Written by Our Editorial Team
Last updated 5/27/2021
With the rise of delivery apps, ordering food has never been so easy. Though it’s incredibly convenient to hop on your smartphone and get food sent to your door, there’s something that’s timeless and uniquely rewarding about cooking for yourself. According to Forbes, getting delivery from a restaurant is five times more expensive than making your own meals.
On top of being financially beneficial, a study published by The Nutrition Study found that cooking at home leads to a more nutritional diet. Despite these clear benefits, cooking for yourself can feel daunting. How do you know which ingredients are right? Where do people find recipes? What equipment do you actually need? Don’t worry! We’ve written a guide that will make you a inner Michelin chef in no time or the very least, guarantee you’ll learn how to cook an omelette.
Unless you’re a naturally gifted cook, you’ll probably need some instructions and help. Luckily, there’s a treasure trove of information online to help first-time cooks. The New York Times has a fantastic cooking section that’s filled with a wide-range of recipes. Their website is also easy to navigate and organized by intriguing categories like “10 Ways To Make Street Food At Home” and “39 Bright And Beautiful Summer Pastas.”
Another helpful food resource is Life of Strawberry, a food blog that’s focused on sustainability and cooking with fresh ingredients. If you prefer the old fashioned way of getting recipes, here are some popular entry-level cookbooks:
How To Cook Everything by Mark Bittman
Salt Fat Acid by Alice Waters
The Heart of the Plate: Vegetarian Recipes for a New Generation by Mollie Katzen
Simple: The Easiest Cookbook in the World by Jean-Francois Mallet
Once you’ve familiarized yourself with the recipes you would like to cook, now comes up a crucial step — getting the right materials. Buying your first cooking materials can be hard because they tend to be expensive and not explicitly marketed for beginning chefs. However, there’s now new technologies like smart devices that are specifically tailored to make cooking as simple as possible. If you’re not ready to buy a bunch of new gadgets, here are the basic materials you’ll need:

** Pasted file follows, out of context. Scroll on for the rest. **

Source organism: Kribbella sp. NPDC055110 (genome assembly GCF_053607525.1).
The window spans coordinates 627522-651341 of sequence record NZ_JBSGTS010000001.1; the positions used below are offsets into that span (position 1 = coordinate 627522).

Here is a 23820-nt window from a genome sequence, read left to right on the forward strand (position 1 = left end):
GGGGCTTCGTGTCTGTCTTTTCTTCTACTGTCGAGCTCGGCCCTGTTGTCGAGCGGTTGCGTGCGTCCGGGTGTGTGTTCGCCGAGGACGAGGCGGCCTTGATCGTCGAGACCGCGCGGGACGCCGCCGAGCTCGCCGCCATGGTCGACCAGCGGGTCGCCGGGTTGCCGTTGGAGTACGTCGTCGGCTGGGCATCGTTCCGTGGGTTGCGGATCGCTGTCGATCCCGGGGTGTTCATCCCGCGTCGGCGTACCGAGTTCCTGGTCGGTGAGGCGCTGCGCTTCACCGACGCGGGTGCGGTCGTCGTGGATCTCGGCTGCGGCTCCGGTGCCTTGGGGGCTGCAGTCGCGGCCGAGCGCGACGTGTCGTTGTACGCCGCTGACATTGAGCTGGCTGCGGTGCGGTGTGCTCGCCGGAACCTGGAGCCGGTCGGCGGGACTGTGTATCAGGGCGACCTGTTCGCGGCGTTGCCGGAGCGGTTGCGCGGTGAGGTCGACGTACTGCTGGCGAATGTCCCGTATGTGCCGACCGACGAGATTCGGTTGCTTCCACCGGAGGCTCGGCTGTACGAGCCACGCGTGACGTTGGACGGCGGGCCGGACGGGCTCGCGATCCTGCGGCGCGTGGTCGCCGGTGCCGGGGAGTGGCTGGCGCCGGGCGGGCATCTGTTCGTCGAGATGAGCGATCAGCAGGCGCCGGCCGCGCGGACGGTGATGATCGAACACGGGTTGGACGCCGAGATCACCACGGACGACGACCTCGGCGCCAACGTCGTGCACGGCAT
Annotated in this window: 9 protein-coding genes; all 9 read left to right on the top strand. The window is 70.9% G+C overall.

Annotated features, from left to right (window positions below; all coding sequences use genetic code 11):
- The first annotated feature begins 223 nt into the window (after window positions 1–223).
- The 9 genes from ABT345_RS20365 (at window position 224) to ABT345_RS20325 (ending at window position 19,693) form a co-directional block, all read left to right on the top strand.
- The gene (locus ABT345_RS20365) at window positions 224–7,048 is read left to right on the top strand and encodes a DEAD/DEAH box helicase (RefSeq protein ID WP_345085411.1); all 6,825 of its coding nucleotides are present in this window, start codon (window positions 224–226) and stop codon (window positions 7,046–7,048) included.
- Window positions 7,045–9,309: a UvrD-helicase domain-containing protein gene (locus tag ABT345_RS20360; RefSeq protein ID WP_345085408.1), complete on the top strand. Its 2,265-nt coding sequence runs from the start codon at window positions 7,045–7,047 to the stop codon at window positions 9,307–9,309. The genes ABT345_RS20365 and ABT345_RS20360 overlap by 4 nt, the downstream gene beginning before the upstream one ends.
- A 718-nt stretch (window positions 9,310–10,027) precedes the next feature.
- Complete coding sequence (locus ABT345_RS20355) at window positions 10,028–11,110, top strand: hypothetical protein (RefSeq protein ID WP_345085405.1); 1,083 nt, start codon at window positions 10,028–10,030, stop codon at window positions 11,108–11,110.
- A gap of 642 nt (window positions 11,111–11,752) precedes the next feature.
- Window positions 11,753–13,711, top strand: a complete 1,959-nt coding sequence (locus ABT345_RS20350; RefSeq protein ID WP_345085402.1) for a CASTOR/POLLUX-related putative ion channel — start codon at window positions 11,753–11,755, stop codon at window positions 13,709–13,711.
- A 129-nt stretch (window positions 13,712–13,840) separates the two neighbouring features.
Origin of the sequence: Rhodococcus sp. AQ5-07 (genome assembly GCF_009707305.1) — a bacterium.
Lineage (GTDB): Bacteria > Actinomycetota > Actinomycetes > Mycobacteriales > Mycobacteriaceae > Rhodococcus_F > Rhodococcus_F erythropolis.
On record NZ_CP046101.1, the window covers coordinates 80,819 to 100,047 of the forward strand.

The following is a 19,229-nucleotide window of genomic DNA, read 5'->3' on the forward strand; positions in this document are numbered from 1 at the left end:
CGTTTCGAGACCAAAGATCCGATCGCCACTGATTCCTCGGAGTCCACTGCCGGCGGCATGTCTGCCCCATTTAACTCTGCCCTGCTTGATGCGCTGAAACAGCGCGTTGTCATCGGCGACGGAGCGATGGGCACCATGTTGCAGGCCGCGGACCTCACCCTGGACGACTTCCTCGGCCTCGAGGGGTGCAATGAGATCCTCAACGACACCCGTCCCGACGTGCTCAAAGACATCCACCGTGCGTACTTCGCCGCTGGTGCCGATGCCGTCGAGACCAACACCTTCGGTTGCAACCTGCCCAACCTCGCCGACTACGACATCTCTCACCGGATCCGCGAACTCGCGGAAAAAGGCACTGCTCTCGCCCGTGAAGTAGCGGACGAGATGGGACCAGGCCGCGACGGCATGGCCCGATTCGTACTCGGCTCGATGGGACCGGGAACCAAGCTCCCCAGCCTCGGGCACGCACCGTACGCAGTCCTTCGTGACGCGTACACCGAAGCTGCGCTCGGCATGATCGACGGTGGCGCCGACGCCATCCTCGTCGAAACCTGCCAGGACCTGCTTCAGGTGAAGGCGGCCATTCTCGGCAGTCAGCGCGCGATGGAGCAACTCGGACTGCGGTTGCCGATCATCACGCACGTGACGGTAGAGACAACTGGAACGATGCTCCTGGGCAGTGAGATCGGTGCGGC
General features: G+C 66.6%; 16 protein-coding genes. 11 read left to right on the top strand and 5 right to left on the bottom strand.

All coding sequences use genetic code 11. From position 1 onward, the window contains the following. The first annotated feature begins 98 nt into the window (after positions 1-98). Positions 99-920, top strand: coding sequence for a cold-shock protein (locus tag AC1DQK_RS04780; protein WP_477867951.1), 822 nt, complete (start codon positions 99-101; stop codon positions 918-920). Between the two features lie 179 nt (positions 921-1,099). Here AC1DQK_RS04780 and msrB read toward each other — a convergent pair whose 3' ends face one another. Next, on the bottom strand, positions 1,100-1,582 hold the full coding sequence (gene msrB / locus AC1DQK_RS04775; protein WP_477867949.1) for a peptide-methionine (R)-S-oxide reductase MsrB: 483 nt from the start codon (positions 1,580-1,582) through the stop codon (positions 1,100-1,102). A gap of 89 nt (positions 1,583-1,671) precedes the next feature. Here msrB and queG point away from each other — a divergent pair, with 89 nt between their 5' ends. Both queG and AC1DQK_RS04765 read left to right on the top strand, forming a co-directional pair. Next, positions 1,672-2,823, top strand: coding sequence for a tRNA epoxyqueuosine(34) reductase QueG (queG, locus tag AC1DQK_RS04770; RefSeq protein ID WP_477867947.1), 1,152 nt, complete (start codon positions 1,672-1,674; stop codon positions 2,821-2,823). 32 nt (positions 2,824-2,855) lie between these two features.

Cutting Board: Any recipe will instruct you to cut up ingredients (garlic, onions, cilantro). But if you don’t have a board, you will be left making a mess.
Skillet Pan: These are absolutely crucial for almost any recipe, whether its a simple omelette or a complex pasta sauce. Some cooks prefer different kinds of pans for various recipes. There are stainless steel, ceramic, aluminum, and copper options.
Pot: You will need a pot for cooking pasta, soup, or rice. Much like skillet pans, there are many different kinds of pots. We recommend that you start off with a simple and cheap option.
Sieve: Sieves aren’t as well-known as other cooking materials. But if you’re going to cook a lot of pasta, a sieve will come in handy. After thoroughly boiling your pasta, you will pour your pot over your sink. Sieves help you sift the water out so you don’t have to accidentally throw raviolis down the drain.
Measuring Spoons: These will come in handy when you want to start baking or move onto more complicated recipes. Though your grandmother may have been able to eyeball measurements, save yourself the hassle of messing up a dish and grab some spoons.
Knives: You don’t need to get the fanciest sushi knife. However, you will need a nice set of knives for most recipes. Since knives can get dull, buying a sharpener is also a worthwhile investment.
Knowing where and how to get quality ingredients can be tricky. With online services, however, its become simpler to find produce, herbs, and seasoning you’ll need. You can order groceries off Amazon Fresh, Instacart, and Boxed. In addition, there are many services that deliver ingredients for specific meals. For beginner cooks, these services are ideal because you will be able to easily plan out your meals and have instructions, portion sizing, and know that you’re getting quality ingredients. Here are a few fantastic ingredient delivery services:
If cooking becomes one of your hobbies, you could even get into growing your own ingredients and set up your own urban farm in your backyard.
When you start to cook for yourself, you’re bound to make some mistakes. Luckily, there are a bunch of online classes out there that could help you go from an amatuer to a gourmet cook. These classes vary in terms of intensity, specificity, and pricing. Since these classes get a bit pricey, they could make for a good holiday or birthday gift for a loved one. Here are a few online classes:
If you’re looking for more lifestyle tips beyond cooking delicious meals, check out the hims blog.
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